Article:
Although pay-for-performance programs have gained “rapid and widespread” appeal as ways to increase care quality, a new study in the Journal of General Internal Medicine finds that how practices utilize incentive payments may determine their impact on quality and that putting payments toward physician productivity and efficiency may negatively affect the patient experience.
According to the news release http://www.ph.ucla.edu/pr/newsitem11232009.html, a new UCLA study shows that patient-care performance ratings for 25 medical groups across California improved significantly following the launch of a statewide pay-for-performance program in 2004 - but not when incentives focused on doctors' productivity.
Reporting in the December edition of the Journal of General Internal Medicine, Hector P. Rodriguez, assistant professor in the department of health services at the UCLA School of Public Health, and colleagues found evidence that certain kinds of financial incentives for the purpose of improving patient care, in combination with public reporting of medical group performance ratings, have a positive effect on patient care experiences. However, they also found that some types of incentives may have a negative overall impact on how patients experienced their care.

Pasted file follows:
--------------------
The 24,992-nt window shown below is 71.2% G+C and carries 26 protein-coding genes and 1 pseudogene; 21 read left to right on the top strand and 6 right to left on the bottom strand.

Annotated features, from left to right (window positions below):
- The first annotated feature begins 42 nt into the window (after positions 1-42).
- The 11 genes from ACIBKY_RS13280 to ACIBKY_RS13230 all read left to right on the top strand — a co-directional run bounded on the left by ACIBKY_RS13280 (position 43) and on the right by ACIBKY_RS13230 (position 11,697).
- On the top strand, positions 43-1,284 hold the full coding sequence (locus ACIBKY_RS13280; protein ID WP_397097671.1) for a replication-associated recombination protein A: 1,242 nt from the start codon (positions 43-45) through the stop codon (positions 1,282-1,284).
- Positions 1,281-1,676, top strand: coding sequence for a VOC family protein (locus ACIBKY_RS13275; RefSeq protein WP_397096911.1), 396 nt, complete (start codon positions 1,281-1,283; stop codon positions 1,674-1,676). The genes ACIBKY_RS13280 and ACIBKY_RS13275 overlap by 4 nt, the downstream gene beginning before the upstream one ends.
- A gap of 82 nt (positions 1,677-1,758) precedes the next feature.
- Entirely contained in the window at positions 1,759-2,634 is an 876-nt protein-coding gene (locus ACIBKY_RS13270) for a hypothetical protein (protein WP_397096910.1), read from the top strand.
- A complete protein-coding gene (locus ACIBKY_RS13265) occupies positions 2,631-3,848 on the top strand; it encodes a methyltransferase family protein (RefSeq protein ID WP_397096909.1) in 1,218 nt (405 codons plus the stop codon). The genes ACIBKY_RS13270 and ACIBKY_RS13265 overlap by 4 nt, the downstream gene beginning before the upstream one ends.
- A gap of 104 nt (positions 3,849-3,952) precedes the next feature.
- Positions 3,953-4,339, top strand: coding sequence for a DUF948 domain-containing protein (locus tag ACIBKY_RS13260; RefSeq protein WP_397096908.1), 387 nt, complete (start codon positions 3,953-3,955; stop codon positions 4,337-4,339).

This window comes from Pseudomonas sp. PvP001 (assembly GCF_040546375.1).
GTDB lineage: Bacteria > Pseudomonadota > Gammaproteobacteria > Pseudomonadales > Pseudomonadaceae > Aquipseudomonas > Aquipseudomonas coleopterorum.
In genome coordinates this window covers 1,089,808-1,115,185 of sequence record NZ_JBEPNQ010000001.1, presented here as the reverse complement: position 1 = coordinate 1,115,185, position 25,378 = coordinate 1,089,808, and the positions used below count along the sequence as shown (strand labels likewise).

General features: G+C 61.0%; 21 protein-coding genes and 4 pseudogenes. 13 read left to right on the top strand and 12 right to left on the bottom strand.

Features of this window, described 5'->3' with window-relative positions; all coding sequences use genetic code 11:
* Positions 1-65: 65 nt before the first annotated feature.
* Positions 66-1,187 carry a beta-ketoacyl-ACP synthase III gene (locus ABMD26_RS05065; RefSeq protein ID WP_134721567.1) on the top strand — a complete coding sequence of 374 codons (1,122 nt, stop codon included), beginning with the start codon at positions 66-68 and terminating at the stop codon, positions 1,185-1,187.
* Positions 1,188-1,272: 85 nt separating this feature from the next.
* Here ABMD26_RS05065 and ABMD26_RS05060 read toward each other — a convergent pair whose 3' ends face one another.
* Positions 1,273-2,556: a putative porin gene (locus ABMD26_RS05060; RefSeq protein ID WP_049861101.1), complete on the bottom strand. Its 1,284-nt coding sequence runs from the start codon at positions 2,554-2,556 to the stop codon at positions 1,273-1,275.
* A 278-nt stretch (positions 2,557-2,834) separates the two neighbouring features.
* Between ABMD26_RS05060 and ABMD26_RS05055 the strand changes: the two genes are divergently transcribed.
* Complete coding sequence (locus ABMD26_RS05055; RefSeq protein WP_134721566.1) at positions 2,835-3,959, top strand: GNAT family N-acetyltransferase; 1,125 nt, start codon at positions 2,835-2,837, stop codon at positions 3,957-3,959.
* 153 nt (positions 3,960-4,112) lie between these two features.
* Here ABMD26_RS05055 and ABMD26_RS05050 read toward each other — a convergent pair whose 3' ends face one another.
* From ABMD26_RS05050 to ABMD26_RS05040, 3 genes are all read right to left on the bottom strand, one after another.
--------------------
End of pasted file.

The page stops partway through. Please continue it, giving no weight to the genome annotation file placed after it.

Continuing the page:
The study found the greatest improvements were seen within those groups which placed less emphasis on physician productivity and greater emphasis on clinical quality and patient experience. And within groups where financial incentives were paid directly to physicians - rather than being used more broadly - the researchers found that placing too much emphasis on physician productivity actually had a negative impact on the experiences patients had when visiting their primary care doctor.